The young Nick Heidfeld was groomed as a future Formula 1 driver by McLaren-Mercedes. However, he never raced for the Woking-based concern or fully realised that early potential during a long career as a Grand Prix driver.
Impressive early racing career
His progress through the training formulae was almost without flaw. Two successful seasons in German Formula Ford culminated in finishing as runner-up in 1995. He graduated to Formula 3 a year later with Opel Team BSR and a Dallara F395. Third in the Zandvoort Masters and in the German F3 Championship, Heidfeld remained with Bertram Schäfer’s crack team to win the Monaco F3 race and narrowly beat Timo Scheider to the 1997 title.
He joined the McLaren-run West Competition team for his Formula 3000 debut in 1998 and ran pre-season favourite Juan Pablo Montoya close. Monaco was among his three victories as he took the title battle to the final round before having to be content with being runner-up. He won four of the first six 1999 races and secured a dominant F3000 title with two rounds to spare.
Goodwood Festival of Speed
Heidfeld also drove a McLaren-Mercedes at the Goodwood Festival of Speed and won the Sunday Shootout for three year-in-a-row from 1997-99. His winning time from 1999 (41.6sec) stood as the fastest time up the famous hill for 20 years until Romain Dumas (Volkswagen ID.R) recorded 39.9sec during practice for the 2019 event.
Formula 1 with Prost and Sauber
Much in demand, Heidfeld tested for both the McLaren and Prost F1 teams during 1999. He graduated to GP racing in 2000 with the French outfit but it was a disastrous season as the team floundered. Heidfeld’s confidence took a battering before he moved to Sauber-Petronas for 2001 as team-mate for precocious youngster Kimi Räikkönen. An excellent campaign included third position in the wet Brazilian GP as Heidfeld shared seventh in the championship.
Despite out-qualifying and out-scoring Räikkönen, it was the Finn who was chosen by McLaren for 2002. Heidfeld continued with Sauber but suffered a huge accident in Austria when he T-boned Takuma Satō’s Jordan.
Podium finishes for Williams and BMW Sauber
A move to the underfunded Jordan Grand Prix for 2004 proved little better but Heidfeld found refuge for the following season with Williams-BMW after a testing “shoot-out” with Antônio Pizzonia. Third in Malaysia at the start of 2005, the German scored successive second place finishes in Monaco and at the Nürburgring – the latter from a maiden pole position. He crashed in testing before the Italian GP and was forced to miss the rest of the season but his F1 reputation had been restored somewhat.
He remained with BMW when the company bought Sauber that close season but he continued to be a frustrated “nearly man”. His four years with the BMW Sauber F1 Team yielded another eight podium finishes but no victory. He compared favourably with team-mate Jacques Villeneuve in 2006 and finished fifth in the 2007 World Championship with a succession of points finishes that included second in Canada. But when BMW Sauber finally won its first race – the 2008 Canadian GP – it was team-mate Robert Kubica who led a 1-2 for the team.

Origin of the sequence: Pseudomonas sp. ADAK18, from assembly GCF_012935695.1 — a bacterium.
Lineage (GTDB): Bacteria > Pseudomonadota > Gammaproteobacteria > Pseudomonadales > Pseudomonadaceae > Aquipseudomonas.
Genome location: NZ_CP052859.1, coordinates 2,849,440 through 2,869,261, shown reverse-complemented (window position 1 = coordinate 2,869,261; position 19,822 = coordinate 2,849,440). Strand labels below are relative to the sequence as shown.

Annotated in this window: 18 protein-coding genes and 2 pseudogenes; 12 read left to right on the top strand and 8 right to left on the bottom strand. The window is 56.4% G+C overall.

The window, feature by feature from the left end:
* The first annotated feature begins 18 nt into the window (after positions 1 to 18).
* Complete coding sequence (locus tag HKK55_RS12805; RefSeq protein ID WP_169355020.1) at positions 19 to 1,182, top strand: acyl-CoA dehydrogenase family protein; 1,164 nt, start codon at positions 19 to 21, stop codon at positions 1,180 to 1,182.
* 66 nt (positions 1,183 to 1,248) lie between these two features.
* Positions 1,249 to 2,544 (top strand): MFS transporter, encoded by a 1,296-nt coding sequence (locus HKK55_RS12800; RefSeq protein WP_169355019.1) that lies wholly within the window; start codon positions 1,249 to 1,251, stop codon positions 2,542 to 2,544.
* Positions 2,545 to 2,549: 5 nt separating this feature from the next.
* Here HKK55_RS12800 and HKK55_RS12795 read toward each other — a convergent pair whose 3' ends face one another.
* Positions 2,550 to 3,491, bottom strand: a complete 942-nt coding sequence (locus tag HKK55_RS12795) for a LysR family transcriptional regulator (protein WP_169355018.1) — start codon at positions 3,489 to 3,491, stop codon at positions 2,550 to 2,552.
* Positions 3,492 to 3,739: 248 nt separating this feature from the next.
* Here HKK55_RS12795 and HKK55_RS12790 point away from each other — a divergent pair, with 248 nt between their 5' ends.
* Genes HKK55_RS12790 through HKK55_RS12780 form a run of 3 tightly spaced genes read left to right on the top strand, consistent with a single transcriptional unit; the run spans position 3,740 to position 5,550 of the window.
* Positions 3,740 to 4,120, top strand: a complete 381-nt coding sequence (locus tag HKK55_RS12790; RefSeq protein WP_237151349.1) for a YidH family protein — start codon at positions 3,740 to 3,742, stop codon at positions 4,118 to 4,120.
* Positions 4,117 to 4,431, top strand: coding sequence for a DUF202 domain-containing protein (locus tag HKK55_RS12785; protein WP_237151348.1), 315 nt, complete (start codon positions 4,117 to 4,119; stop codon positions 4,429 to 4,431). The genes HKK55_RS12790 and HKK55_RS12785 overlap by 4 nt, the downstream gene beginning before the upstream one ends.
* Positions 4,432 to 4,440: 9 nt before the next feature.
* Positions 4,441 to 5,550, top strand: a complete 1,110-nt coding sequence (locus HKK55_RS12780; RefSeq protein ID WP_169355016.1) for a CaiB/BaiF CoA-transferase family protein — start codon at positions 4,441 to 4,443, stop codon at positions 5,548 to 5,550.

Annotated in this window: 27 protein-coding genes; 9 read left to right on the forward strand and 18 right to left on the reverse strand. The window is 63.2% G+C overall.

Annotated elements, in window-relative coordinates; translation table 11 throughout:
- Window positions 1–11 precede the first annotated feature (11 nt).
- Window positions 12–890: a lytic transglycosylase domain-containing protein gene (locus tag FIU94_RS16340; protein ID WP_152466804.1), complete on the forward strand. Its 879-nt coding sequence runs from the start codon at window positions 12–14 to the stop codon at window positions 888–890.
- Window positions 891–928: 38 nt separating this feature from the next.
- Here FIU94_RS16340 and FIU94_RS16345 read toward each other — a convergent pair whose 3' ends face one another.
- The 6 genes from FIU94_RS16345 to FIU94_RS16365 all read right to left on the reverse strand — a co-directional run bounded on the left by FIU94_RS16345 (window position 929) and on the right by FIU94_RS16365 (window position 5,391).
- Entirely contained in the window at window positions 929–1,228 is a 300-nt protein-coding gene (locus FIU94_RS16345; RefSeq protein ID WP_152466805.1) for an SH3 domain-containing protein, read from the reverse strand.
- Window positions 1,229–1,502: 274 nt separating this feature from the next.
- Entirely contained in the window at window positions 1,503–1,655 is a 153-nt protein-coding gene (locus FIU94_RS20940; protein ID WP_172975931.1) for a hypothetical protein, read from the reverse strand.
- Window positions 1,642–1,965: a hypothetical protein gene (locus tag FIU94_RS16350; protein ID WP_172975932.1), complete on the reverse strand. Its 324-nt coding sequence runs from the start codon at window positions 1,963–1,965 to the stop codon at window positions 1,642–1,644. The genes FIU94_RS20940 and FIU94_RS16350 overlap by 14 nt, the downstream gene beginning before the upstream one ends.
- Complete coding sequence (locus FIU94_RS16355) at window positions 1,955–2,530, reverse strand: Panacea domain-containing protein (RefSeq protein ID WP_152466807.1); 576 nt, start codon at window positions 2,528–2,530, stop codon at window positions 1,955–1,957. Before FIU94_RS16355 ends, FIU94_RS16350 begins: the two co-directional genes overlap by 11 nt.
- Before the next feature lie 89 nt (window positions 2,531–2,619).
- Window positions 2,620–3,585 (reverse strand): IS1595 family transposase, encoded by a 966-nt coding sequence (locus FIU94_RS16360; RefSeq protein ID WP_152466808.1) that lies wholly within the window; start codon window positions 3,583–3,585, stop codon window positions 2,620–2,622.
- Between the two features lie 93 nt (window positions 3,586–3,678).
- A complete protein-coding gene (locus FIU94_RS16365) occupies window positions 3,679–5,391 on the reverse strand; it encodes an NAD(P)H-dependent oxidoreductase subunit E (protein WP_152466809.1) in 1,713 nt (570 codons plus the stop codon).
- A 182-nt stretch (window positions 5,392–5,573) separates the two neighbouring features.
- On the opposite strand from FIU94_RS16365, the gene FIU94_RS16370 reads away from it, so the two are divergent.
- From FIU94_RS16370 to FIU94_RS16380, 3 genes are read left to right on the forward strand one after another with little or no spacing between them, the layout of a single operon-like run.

Life after BMW
BMW withdrew from F1 at the end of 2009 and Heidfeld was left without a drive so he joined the newly rebranded Mercedes GP as reserve driver for 2010. He also tested for Pirelli as it prepared to return to F1 and drove a Sauber C29-Ferrari in the last five GPs after replacing Pedro de la Rosa.
When Kubica was injured in a rally accident on the eve of the 2011 season, Heidfeld was chosen by Renault as his replacement. Again he finished third in Malaysia but that proved the highlight of an increasingly disappointing campaign and he was eventually replaced by Bruno Senna for the Belgian GP.
Sports cars and Formula E
He switched to the 2012 World Endurance Championship, joining regulars Nicolas Prost and Neel Jani for the first three rounds in Rebellion Racing’s Lola B12/60-Toyota. That included finishing in a fine fourth behind the dominant Audis in the Le Mans 24 Hours. Rebellion also raced in the American Le Mans Series in 2013 and the car he shared with Prost and Jani won the Petit Le Mans at Road Atlanta to finish as runners-up despite a curtailed programme.
Fourth again in the 2014 Le Mans 24 Hours, he has also been a regular in the FIA Formula E Championship for electric single-seaters. He was eliminated from the inaugural Beijing race in a spectacular accident with Prost at the final corner. Third in Moscow was his best result during that 2014/15 season with Venturi. He moved to Mahindra Racing for season two and began by finishing third in Beijing. A hand injury in Putrajaya interrupted his campaign but he normally finished in the top 10 on his return with fourth in Long Beach his best result.
Tenth in the 2015/16 standings, Heidfeld continued to mix Formula E with Mahindra with endurance racing for Rebellion in 2016 and 2017. Fourth in the opening two rounds of the 2016 WEC season, he lost that drive when Rebellion slimmed down to a single car in the autumn. He returned to the Swiss team for three races in the 2017 WeatherTech IMSA Championship and started the Sebring 12 Hours from pole position.
Heidfeld scored another five podium finishes during the 2016/17 Formula E season as he claimed seventh in the standings. Now 40-years-old, Heidfeld began 2017/18 by qualifying and finishing third in Hong Kong but slipped to 11th overall after an inconsistent year in the shadow of Mahindra team-mate Felix Rosenqvist. Without a victory during his Formula E career, Heidfeld lost his seat for 2018/19 but remained with Mahindra as reserve driver for the next two seasons.
This quiet and personable German made consistency a watchword but he lacked the killer instinct or luck to turn his 13 GP podium finishes into a victory. It was a similar story in Formula E although he would have won the very first race but for Prost’s ambitious lunge.